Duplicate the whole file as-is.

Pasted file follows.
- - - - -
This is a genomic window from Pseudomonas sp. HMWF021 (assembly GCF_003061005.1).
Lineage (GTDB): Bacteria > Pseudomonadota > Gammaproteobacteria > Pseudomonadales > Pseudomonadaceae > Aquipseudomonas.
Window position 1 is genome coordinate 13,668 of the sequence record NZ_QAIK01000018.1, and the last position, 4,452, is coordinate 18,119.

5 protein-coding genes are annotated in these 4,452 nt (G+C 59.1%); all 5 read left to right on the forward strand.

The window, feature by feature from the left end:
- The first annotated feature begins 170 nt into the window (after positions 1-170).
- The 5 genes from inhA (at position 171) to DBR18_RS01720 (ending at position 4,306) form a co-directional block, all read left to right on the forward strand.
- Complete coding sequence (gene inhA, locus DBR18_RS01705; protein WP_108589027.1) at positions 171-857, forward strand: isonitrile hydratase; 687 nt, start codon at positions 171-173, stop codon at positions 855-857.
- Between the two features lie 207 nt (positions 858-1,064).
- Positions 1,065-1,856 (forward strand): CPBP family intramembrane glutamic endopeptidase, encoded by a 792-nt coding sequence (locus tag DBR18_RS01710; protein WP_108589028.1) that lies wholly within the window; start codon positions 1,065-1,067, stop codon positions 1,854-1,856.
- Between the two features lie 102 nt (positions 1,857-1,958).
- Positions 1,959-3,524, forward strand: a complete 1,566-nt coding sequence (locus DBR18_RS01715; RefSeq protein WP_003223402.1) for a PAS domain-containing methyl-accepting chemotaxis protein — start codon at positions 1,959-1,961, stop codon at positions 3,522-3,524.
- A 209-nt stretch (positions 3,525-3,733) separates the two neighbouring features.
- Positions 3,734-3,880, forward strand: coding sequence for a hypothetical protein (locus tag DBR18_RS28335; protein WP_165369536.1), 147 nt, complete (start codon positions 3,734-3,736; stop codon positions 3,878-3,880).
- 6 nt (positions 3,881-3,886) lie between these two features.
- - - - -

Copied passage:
This is a genomic window from Pseudomonas sp. HMWF021 (assembly GCF_003061005.1).
Lineage (GTDB): Bacteria > Pseudomonadota > Gammaproteobacteria > Pseudomonadales > Pseudomonadaceae > Aquipseudomonas.
Window position 1 is genome coordinate 13,668 of the sequence record NZ_QAIK01000018.1, and the last position, 4,452, is coordinate 18,119.

5 protein-coding genes are annotated in these 4,452 nt (G+C 59.1%); all 5 read left to right on the forward strand.

The window, feature by feature from the left end:
- The first annotated feature begins 170 nt into the window (after positions 1-170).
- The 5 genes from inhA (at position 171) to DBR18_RS01720 (ending at position 4,306) form a co-directional block, all read left to right on the forward strand.
- Complete coding sequence (gene inhA, locus DBR18_RS01705; protein WP_108589027.1) at positions 171-857, forward strand: isonitrile hydratase; 687 nt, start codon at positions 171-173, stop codon at positions 855-857.
- Between the two features lie 207 nt (positions 858-1,064).
- Positions 1,065-1,856 (forward strand): CPBP family intramembrane glutamic endopeptidase, encoded by a 792-nt coding sequence (locus tag DBR18_RS01710; protein WP_108589028.1) that lies wholly within the window; start codon positions 1,065-1,067, stop codon positions 1,854-1,856.
- Between the two features lie 102 nt (positions 1,857-1,958).
- Positions 1,959-3,524, forward strand: a complete 1,566-nt coding sequence (locus DBR18_RS01715; RefSeq protein WP_003223402.1) for a PAS domain-containing methyl-accepting chemotaxis protein — start codon at positions 1,959-1,961, stop codon at positions 3,522-3,524.
- A 209-nt stretch (positions 3,525-3,733) separates the two neighbouring features.
- Positions 3,734-3,880, forward strand: coding sequence for a hypothetical protein (locus tag DBR18_RS28335; protein WP_165369536.1), 147 nt, complete (start codon positions 3,734-3,736; stop codon positions 3,878-3,880).
- 6 nt (positions 3,881-3,886) lie between these two features.